How Hot is Today’s Market?

By Michael Phillips   |   August 9, 2018

The Santa Barbara Heat Index is a snapshot of demand for single-family homes in the city of Santa Barbara described in our Multiple Listing Service as east and west of State Street.

Rather than a measurement of home sales, often lagging by at least a month, the Heat Index measures homes currently under contract but not closed, thus providing a more current picture of today’s market demand and an indication of future closed sales. And since real estate markets are seasonal and often vary monthly, today’s market is compared to this date last year. All data are from the Santa Barbara MLS and are uniformly deemed reliable.

So how hot is today’s real estate market? Today’s Heat Index registers a 153. Last year for this date, the score was 134.

As the Heat graph visual demonstrates, the under $1M homes are clearly the buyers choice scoring an over-the-top 62 and claiming 40.2% of all of Santa Barbara demand. Sellers in this space are likely wishing they had more than one home to sell, yet buyers had to compete hard to win their new home. Inventory of homes for sale in this sector decreased 31% from this date last year. Huge sellers’ market for this entry-level group.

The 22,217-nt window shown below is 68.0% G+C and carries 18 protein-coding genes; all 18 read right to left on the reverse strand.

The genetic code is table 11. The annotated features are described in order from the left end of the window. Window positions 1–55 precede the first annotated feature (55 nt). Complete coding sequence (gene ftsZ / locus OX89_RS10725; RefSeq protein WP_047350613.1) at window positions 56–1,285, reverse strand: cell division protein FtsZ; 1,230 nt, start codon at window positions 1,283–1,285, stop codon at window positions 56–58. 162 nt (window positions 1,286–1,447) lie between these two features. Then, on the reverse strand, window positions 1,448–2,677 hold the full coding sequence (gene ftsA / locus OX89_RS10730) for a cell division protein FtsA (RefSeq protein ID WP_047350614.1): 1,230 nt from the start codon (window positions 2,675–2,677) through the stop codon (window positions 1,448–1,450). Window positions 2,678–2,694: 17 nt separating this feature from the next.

The $1M-$1.5M group fared differently. This sector scored a 28 compared to a 44 last year, a 36.3% decrease. Unlike the $1M-and-under sector, here inventory increased a significant 56.8% yet the number purchased remained the same. With more choices for buyers, sellers have fewer cards to play.

The $1.5M-$2M sector outperformed with a score of 36, exceeding last year’s score of 20 by 59.2%.

Both the $2-3M and $3M-and-over sectors underperformed compared to last year by sizable amounts both with greater inventories. The $3M+ homes scored only a 9, our lowest performing group and 47% below last year. Sellers must work harder here to get buyers’ attention going forward.

Since the first of the year, for east and west of State Street, (our metric), new homes to market have increased by 15% which buyers are always happy to see. The number sold, however, has reduced by 7% compared to this date last year. Both Eastside and Westside median sales prices have increased by 5% and 2%, respectively.

This is a fairly balanced market both on the east and west sides. Buyers generally have more choices than last year, but sellers are hanging onto their price objects and actually realized an increase from last year. Some point to this and say this points to a bubble forming. It has been a nice run for sellers, the longest growth period ever, in fact. Buyers may be starting to step back and see how this works out. 


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